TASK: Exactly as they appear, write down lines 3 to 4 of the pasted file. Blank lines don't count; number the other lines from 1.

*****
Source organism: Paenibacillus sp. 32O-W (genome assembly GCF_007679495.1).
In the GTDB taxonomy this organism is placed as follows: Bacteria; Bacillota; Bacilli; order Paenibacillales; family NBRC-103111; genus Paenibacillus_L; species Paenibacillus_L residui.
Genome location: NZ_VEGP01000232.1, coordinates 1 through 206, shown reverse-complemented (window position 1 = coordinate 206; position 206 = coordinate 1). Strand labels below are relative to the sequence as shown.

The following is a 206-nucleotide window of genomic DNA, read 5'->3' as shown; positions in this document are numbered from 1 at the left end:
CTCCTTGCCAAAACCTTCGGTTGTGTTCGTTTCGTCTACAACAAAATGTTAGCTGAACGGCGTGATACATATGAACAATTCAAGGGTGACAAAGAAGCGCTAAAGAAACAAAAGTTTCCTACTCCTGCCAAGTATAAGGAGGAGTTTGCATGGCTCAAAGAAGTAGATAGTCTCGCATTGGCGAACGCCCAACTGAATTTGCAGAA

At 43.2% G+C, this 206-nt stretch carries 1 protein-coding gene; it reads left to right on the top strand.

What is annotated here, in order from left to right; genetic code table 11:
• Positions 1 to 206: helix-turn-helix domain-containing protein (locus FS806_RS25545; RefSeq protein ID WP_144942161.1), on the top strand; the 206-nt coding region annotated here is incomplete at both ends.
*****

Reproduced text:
Genome location: NZ_VEGP01000232.1, coordinates 1 through 206, shown reverse-complemented (window position 1 = coordinate 206; position 206 = coordinate 1). Strand labels below are relative to the sequence as shown.

The following is a 206-nucleotide window of genomic DNA, read 5'->3' as shown; positions in this document are numbered from 1 at the left end: